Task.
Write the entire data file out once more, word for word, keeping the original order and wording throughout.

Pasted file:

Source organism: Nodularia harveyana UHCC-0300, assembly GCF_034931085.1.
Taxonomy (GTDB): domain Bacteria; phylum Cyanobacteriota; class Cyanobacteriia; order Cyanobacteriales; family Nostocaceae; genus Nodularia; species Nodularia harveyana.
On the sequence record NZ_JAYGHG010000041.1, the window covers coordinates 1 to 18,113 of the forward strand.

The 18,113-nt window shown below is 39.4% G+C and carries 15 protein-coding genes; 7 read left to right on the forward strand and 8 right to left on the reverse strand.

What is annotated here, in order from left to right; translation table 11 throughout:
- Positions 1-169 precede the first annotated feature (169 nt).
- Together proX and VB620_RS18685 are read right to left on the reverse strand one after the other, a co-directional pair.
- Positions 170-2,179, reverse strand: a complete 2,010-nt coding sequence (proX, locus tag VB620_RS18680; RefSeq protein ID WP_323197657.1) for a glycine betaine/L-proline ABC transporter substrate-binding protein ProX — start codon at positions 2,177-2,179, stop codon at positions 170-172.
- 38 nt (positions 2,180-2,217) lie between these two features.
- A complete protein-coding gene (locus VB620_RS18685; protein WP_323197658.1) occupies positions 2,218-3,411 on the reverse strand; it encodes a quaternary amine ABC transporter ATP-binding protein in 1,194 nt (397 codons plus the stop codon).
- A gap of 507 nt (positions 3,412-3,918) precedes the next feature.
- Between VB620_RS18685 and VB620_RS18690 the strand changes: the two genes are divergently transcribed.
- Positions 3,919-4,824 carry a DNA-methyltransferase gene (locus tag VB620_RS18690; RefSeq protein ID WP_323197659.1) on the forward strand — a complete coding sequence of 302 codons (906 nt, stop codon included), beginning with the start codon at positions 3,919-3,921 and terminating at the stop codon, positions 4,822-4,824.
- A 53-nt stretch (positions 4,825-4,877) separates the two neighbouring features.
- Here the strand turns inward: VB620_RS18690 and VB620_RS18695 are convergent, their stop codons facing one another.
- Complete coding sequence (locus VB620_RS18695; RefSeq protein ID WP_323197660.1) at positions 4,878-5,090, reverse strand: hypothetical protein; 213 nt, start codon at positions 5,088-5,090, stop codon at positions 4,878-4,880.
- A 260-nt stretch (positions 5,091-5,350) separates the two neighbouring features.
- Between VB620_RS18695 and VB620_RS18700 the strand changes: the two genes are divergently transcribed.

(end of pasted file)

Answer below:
Source organism: Nodularia harveyana UHCC-0300, assembly GCF_034931085.1.
Taxonomy (GTDB): domain Bacteria; phylum Cyanobacteriota; class Cyanobacteriia; order Cyanobacteriales; family Nostocaceae; genus Nodularia; species Nodularia harveyana.
On the sequence record NZ_JAYGHG010000041.1, the window covers coordinates 1 to 18,113 of the forward strand.

The 18,113-nt window shown below is 39.4% G+C and carries 15 protein-coding genes; 7 read left to right on the forward strand and 8 right to left on the reverse strand.

What is annotated here, in order from left to right; translation table 11 throughout:
- Positions 1-169 precede the first annotated feature (169 nt).
- Together proX and VB620_RS18685 are read right to left on the reverse strand one after the other, a co-directional pair.
- Positions 170-2,179, reverse strand: a complete 2,010-nt coding sequence (proX, locus tag VB620_RS18680; RefSeq protein ID WP_323197657.1) for a glycine betaine/L-proline ABC transporter substrate-binding protein ProX — start codon at positions 2,177-2,179, stop codon at positions 170-172.
- 38 nt (positions 2,180-2,217) lie between these two features.
- A complete protein-coding gene (locus VB620_RS18685; protein WP_323197658.1) occupies positions 2,218-3,411 on the reverse strand; it encodes a quaternary amine ABC transporter ATP-binding protein in 1,194 nt (397 codons plus the stop codon).
- A gap of 507 nt (positions 3,412-3,918) precedes the next feature.
- Between VB620_RS18685 and VB620_RS18690 the strand changes: the two genes are divergently transcribed.
- Positions 3,919-4,824 carry a DNA-methyltransferase gene (locus tag VB620_RS18690; RefSeq protein ID WP_323197659.1) on the forward strand — a complete coding sequence of 302 codons (906 nt, stop codon included), beginning with the start codon at positions 3,919-3,921 and terminating at the stop codon, positions 4,822-4,824.
- A 53-nt stretch (positions 4,825-4,877) separates the two neighbouring features.
- Here the strand turns inward: VB620_RS18690 and VB620_RS18695 are convergent, their stop codons facing one another.
- Complete coding sequence (locus VB620_RS18695; RefSeq protein ID WP_323197660.1) at positions 4,878-5,090, reverse strand: hypothetical protein; 213 nt, start codon at positions 5,088-5,090, stop codon at positions 4,878-4,880.
- A 260-nt stretch (positions 5,091-5,350) separates the two neighbouring features.
- Between VB620_RS18695 and VB620_RS18700 the strand changes: the two genes are divergently transcribed.